Summer Flowering Bulbs

Of the Summer flowering bulbs and tubers the Gladiolus and Dahlia are the best known.

Gladioli may be had in very choice colors and are unexcelled for planting among Peonies and other herbaceous plants with heavy foliage and but a very short blooming season. Gladioli may be planted weekly from May to July, and will afford a succession of bloom through the Summer.

Fig. 162.   A good arrangement of plants in a border planting along a Rose trellis.   See page 204.

Fig. 162. - A good arrangement of plants in a border planting along a Rose trellis. - See page 204.

Fig. 163.   Hollyhocks in a border planting.   See page 204.

Fig. 163. - Hollyhocks in a border planting. - See page 204.

Fig. 164.   This early flowering border of Iris, Peonies, Foxgloves and English Daisies illustrates the advantages of a background. The Funkia cordifolia, as a center feature at the corner, is well placed.   See page 204.

Fig. 164. - This early flowering border of Iris, Peonies, Foxgloves and English Daisies illustrates the advantages of a background. The Funkia cordifolia, as a center feature at the corner, is well placed. - See page 204.

Fig. 165.   This picturesque rear yard is most artistically planted. The fence line is bordered with high growing perennials and a turf walk, two feet wide, divides it from a larger border on the lawn. The small border along the walk to the garage is planted with Roses and Rose arches tie the beds together and apparently increase the distance,   See pages 197, 204.

Fig. 165. - This picturesque rear yard is most artistically planted. The fence line is bordered with high growing perennials and a turf walk, two feet wide, divides it from a larger border on the lawn. The small border along the walk to the garage is planted with Roses and Rose arches tie the beds together and apparently increase the distance, - See pages 197, 204.

Dahlias given but ordinary treatment in the garden will repay one with a wealth of bloom in the late Summer and Fall months. Varieties may be had in many forms and colors to suit the individual taste. Plant young plants in preference to tubers and give them an open, sunny position. The plants should be kept upright and tidy by the use of supports.

Tuberous rooted Begonias may be introduced into the shaded portions of the garden and will afford a variety of gay colors in large and beautiful flowers. They are more effective when planted together in a bed rather than scattered through the garden. Better treatment can be afforded them in this way as they need a light but rich soil for the best results. The tubers should be started indoors to ensure early bloom.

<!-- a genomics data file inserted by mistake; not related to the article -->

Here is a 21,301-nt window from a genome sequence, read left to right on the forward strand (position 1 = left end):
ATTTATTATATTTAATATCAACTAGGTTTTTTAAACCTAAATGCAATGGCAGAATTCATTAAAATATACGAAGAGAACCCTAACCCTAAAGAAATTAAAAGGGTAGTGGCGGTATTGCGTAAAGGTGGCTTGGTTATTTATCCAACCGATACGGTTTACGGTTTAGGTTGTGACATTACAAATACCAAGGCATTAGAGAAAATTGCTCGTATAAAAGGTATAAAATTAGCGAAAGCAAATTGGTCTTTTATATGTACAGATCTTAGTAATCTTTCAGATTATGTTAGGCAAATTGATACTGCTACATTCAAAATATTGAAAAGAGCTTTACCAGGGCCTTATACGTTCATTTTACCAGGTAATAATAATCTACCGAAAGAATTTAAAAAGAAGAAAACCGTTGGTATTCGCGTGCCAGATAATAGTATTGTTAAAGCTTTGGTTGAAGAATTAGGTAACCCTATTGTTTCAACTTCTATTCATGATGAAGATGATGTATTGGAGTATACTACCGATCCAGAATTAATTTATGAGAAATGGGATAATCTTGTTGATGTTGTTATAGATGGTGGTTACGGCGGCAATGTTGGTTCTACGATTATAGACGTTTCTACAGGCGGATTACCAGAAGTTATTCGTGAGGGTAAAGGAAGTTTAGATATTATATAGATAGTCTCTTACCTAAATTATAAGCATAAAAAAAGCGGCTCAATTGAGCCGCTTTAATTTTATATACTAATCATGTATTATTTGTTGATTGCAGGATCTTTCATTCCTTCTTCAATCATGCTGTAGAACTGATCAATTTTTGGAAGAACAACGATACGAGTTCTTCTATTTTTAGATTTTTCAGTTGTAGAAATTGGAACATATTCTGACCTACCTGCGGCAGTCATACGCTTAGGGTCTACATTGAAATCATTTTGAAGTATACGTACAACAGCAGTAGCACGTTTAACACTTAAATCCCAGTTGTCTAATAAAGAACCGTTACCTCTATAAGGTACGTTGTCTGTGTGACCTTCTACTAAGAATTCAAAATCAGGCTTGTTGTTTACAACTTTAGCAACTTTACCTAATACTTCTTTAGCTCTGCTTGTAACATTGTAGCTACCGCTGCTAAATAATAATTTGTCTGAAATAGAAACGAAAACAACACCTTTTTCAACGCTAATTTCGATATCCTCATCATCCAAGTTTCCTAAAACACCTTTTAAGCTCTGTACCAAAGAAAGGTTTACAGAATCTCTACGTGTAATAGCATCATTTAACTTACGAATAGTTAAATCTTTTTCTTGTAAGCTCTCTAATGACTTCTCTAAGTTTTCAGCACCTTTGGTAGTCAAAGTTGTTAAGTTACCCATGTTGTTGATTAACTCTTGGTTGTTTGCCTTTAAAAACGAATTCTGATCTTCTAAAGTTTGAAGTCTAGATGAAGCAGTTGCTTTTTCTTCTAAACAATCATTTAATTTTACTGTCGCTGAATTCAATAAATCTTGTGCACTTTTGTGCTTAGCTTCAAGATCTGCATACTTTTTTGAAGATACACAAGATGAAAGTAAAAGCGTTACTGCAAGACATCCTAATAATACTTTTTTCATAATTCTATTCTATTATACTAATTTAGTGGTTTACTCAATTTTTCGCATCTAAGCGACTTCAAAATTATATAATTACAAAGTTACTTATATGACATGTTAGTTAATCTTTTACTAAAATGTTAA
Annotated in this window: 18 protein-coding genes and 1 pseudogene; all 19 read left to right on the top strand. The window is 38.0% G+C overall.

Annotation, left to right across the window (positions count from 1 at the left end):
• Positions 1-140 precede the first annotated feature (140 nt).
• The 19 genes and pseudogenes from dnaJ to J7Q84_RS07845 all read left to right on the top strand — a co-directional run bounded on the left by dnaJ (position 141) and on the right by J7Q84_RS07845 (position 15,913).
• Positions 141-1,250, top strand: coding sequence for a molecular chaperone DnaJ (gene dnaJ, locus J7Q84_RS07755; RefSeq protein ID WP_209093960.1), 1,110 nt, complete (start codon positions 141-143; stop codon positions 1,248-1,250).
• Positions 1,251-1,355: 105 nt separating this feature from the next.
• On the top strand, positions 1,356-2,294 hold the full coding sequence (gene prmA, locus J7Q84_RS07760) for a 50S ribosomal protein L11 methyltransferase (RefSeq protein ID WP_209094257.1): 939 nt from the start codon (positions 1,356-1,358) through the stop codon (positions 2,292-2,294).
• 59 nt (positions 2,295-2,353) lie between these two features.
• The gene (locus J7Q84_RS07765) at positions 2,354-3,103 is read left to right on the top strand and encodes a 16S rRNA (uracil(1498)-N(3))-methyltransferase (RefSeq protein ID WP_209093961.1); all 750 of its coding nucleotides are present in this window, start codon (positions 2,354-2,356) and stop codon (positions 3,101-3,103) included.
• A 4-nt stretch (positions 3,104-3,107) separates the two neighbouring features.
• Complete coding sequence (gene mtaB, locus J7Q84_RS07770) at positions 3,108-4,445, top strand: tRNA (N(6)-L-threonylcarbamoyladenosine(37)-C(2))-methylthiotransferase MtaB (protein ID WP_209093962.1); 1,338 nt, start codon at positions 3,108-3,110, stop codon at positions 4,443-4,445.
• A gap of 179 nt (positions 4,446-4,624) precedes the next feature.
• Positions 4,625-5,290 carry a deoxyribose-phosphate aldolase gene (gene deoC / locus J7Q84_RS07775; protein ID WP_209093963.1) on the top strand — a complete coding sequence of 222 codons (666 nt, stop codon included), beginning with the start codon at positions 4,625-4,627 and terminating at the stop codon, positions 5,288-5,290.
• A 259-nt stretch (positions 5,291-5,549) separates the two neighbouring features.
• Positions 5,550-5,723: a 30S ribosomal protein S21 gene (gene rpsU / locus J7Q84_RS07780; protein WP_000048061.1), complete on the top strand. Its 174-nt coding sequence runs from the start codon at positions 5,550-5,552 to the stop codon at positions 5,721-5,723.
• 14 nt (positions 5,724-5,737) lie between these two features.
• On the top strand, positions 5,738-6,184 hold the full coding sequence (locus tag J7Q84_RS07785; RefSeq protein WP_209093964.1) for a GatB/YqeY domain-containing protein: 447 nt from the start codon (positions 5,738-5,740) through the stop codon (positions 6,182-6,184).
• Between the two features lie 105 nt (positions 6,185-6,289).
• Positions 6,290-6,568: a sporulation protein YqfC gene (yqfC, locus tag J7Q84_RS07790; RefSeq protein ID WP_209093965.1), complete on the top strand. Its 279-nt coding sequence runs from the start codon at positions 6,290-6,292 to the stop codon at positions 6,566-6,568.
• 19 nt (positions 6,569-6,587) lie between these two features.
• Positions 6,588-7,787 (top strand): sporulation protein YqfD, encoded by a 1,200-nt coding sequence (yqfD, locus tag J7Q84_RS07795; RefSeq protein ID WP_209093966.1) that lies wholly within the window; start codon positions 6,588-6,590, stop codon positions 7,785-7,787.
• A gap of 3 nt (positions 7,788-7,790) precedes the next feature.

The Summer Hyacinth (Hyacinthus candicans) is a splendid Summer flowering bulb to scatter through the borders in clumps of five or more. The bell-shaped flowers appear on long stems, three to five feet high; there are as many as thirty flowers on a stem.

Many of the Lilies are hardy and may be successfully introduced into the borders. Groups of L. auratum (the gold-banded Lily of Japan); L. elegans, a lovely, upright, orange-colored type; L. speciosum, a Japanese variety, and L. tigrinum, the old-fashioned Tiger Lily, are the best for border use.

The Tuberose is an old-fashioned favorite, rather stiff, it is true, but very fragrant and beautiful. By careful management, starting to plant as soon as the conditions are favorable in the Spring and continuing until July, a succession of bloom may be had all Summer.

The Eremurus, or Giant Asphodel, might well be classed among Summer flowering bulbs, as it has a stout, fleshy root with a central crown from which the rootlets radiate. Well drained land and plenty of plant food are requisites. The flowers come on tall stalks sometimes eight to ten feet high. The flowers form on the upper part of the stalk and continue to form as the stem lengthens. Eremurus needs considerable room in the border, so should only be used where extensive space is to be had. It should be set in the Autumn, planted at least six inches deep.